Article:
Category Archives: Parshas Behar

Parshas Behar – Give Back The Extra Change!

Parshas Behar

Give Back The Extra Change!

“If you sell anything to your neighbor, or purchase [something] from your neighbor, do not cheat one another.” (Vayikra 25:14)

Many years ago, I read a story by Rabbi Hanoch Teller: Vladimer was a non-Jewish postmaster in a town in Europe. He made all his calculations in his head, never making a mistake. Once, he made a mistake and gave a Jewish customer too much change. The customer did not realize the mistake until he arrived home. He asked a halachic question from his rav, Rav Yaakov Kaminetsky zt”l, who told him to return the money. He tried to return the money, but Vladimer did not believe him since Vladimer never made a monetary mistake. The Jew insisted. Finally, Vladimer acknowledged his mistake and took the money. Vladimer thought to himself that the Jew returned the money only because he was afraid that he would be caught and that all the Jews in the town would be punished because of that. From that time on, Vladimer tested his Jewish customers by giving them extra change. Each and every time, the Jews returned the extra money. Vladimer was very impressed by the honesty shown by the Jews. Sometime after, the Nazis entered the town. There was only one non-Jew in the town who tried to save Jews. It was none other than Vladimer.

The Talmud (Bava Basra 89B) discusses different laws regarding honesty in business:  A person was not permitted to prepare measuring weights of tin, lead, or of any other type of metal because they deteriorate over time. As a result, the buyer would pay for more merchandise than he would receive.  A leveler was used to remove the excess from the mouth of a vessel. A leveler was not permitted to be made from a gourd because it is a light material and does not level effectively. That would cause a loss for the seller. It was also forbidden to make a leveler of metal because it weighs down and removes too much of the merchandise. That would cause a loss for the buyer. And, conversely, one may not level little by little, i.e., with several slow movements, since this would be bad for the buyer and good for the seller.

Rabbi Yocḥanan ben Zakai wanted to give a shiur discussing the laws of honesty and deceitfulness in business, using some of the specific examples that the Talmud discusses. However, he had a dilemma. If he would give the shiur, then dishonest people may learn new methods of cheating unsuspecting buyers. On the other hand, if he would not give the shiur, then dishonest people may say, “Torah scholars are not well versed in our handiwork.” Perhaps the dishonest people would think that wise men are naïve and unaware of the different methods of cheating.

The Maharsha explains that, on the one hand, Rabbi Yochanan ben Zakai felt that it was important that dishonest people realize that talmidei chachamim, Torah scholars, know all the tricks of how to cheat others yet refrain from doing so. Upon hearing this, many dishonest people would repent. Why? They rationalize their dishonesty by telling themselves that everyone else would also cheat if they knew how. When they learn that many people have the knowledge on how to be dishonest, yet do not do so because they value honesty, then many would repent. The example set by an honest Jew can be a powerful influence to impress others about the Torah way of life. Rabbi Yochanan ben Zakai knew that even professional thieves can be brought to repentance by seeing a Jew act with honesty. That is the power of making a kiddush Hashem. That is the positive influence you can have on others by doing the right thing. On the other hand, Rabbi Yochanan ben Zakai was afraid that his shiur would teach some of the dishonest people new methods of cheating. Because of this quandary, Rabbi Yochanan ben Zakai was not going to give the shiur. The Talmud then quotes Rav Shmuel bar Rav Yitzcḥak who says that Rabbi Yochanan ben Zakai finally decided to give the shiur on the basis of the pasuk, “Whoever is wise, let him understand these things, whoever is prudent let him know them; for the ways of Hashem are righteous, tzadikim will walk in them: and sinners will stumble in them.” (Hoshea 14:10). The Maharsha explains that Rabbi Yochanan ben Zakai derived from this pasuk another benefit of giving the shiur. Righteous people who would hear the shiur would become more sensitive to and would avoid deceiving others in ways in which they may have been doing so unintentionally. This additional benefit convinced Rabbi Yochanan ben Zakai to give the shiur.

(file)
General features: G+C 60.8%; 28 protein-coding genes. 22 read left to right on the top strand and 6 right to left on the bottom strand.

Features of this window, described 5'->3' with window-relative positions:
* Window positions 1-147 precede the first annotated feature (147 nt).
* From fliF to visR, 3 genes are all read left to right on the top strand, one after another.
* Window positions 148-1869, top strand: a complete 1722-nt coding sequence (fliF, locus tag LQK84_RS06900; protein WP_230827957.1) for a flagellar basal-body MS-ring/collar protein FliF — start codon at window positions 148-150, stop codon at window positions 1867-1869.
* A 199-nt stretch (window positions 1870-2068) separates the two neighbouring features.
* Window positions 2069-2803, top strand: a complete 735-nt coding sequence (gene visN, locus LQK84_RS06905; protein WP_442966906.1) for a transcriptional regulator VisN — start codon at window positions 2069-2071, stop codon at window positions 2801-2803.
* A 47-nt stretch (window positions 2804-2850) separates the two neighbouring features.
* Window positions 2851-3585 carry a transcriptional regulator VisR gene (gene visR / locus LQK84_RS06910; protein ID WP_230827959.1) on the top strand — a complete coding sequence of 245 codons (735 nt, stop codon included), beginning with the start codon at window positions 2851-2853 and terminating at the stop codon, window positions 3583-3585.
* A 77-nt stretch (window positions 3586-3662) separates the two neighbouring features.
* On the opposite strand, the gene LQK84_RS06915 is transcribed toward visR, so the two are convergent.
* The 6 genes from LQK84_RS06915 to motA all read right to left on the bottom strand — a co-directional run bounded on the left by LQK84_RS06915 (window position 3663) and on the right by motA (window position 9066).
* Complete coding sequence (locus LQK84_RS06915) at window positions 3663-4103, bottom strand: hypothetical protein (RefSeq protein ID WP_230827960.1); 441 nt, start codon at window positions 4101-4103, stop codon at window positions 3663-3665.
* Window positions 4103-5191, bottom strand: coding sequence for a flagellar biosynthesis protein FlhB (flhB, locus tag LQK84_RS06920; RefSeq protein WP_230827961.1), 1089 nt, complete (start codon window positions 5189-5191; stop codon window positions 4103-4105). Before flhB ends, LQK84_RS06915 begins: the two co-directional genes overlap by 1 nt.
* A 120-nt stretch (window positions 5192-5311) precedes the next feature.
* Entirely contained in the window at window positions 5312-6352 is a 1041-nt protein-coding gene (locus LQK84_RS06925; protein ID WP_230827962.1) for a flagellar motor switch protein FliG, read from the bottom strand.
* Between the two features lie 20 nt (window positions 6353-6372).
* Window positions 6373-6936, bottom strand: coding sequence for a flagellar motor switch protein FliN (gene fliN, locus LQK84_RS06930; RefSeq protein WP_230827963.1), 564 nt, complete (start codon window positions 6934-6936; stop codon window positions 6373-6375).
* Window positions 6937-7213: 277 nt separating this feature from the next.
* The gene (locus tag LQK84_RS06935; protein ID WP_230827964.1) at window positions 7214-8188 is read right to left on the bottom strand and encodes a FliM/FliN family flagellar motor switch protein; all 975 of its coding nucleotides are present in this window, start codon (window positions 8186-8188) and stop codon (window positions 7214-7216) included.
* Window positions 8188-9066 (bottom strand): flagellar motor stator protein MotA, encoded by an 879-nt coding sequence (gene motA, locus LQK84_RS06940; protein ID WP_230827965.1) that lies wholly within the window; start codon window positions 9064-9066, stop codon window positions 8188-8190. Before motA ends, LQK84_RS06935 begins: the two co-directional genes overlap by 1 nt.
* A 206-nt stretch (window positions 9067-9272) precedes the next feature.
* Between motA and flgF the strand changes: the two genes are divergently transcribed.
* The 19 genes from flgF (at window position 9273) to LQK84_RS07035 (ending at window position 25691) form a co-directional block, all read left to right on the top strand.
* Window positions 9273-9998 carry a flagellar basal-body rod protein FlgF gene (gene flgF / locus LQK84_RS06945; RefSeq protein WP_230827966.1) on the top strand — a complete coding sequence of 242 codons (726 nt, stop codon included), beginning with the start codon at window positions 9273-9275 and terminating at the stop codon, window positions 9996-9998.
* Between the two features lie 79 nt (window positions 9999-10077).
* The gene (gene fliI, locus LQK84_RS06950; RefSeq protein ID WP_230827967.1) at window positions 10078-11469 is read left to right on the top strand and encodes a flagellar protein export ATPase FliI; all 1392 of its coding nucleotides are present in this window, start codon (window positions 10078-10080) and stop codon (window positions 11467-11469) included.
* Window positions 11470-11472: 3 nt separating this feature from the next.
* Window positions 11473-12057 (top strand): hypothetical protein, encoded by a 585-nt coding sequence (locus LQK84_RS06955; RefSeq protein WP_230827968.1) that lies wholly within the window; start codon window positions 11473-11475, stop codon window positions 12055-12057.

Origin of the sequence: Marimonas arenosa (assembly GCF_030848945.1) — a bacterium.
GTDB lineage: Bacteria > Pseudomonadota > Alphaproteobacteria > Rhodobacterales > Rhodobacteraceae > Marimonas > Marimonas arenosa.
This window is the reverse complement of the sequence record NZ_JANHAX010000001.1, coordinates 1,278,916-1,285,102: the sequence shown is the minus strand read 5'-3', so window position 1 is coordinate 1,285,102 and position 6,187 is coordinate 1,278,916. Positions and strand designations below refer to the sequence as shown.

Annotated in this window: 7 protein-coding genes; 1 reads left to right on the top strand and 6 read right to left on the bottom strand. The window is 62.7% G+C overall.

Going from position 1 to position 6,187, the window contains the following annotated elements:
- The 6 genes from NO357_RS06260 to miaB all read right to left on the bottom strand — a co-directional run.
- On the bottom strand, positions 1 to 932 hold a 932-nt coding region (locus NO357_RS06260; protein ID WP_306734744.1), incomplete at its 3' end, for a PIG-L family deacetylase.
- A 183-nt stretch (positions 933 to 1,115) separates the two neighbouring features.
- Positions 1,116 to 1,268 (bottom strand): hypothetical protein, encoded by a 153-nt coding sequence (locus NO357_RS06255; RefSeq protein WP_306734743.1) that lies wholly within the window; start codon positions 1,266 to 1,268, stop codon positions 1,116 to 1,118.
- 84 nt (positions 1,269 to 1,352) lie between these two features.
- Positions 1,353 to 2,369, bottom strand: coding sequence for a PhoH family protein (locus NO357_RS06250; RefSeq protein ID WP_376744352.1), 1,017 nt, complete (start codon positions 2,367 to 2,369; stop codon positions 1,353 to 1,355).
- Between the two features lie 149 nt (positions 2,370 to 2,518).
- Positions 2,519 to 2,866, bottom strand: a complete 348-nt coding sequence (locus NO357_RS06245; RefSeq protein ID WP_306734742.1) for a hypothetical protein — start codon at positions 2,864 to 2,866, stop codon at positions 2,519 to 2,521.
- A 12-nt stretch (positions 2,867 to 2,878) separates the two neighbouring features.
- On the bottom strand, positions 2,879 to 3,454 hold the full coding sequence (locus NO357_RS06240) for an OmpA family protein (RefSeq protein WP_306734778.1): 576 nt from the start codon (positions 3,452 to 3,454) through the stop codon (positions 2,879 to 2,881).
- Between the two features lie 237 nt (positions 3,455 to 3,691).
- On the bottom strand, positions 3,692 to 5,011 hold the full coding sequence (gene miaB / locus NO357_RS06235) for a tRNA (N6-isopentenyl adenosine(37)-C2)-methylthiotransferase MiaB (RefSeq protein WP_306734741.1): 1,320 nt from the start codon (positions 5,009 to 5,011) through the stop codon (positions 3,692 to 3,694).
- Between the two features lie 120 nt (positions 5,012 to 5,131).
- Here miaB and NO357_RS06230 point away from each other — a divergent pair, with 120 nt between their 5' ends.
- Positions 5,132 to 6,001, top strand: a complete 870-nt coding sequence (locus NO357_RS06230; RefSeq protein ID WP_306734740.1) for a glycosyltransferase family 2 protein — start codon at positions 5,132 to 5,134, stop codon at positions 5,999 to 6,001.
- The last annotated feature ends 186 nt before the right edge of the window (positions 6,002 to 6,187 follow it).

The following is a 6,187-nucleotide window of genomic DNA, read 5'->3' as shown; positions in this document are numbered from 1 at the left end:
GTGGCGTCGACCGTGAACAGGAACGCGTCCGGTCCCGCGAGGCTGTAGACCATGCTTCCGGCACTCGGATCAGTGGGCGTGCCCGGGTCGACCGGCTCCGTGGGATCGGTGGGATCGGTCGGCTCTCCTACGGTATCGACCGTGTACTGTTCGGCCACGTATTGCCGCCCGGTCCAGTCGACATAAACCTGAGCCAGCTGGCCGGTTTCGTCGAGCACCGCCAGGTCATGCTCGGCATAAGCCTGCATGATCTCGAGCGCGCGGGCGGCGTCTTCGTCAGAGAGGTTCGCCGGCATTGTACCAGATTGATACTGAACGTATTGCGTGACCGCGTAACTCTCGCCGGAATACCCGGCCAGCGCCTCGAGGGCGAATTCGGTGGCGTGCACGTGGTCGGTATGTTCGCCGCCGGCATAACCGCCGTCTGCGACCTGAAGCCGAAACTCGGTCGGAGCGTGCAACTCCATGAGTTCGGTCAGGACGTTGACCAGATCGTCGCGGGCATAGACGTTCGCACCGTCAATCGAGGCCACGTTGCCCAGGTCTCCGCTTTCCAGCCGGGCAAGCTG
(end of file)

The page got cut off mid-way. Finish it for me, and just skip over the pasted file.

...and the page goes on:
Rabbi Henach Leibowitz zt”l had a question on this. Rabbi Yochanan ben Zakai was not going to give the shiur because of the deadlock between the consideration of encouraging outright thievery versus making a kiddush Hashem. Why would the benefit learned from the pasuk, make a difference in tipping the scales in favor of giving the shiur? Wasn’t this potential benefit very unlikely? After all, tzadikim, righteous people are honest. They review their actions to make sure that they act properly. The odds were minimal that they would cheat others, even unintentionally.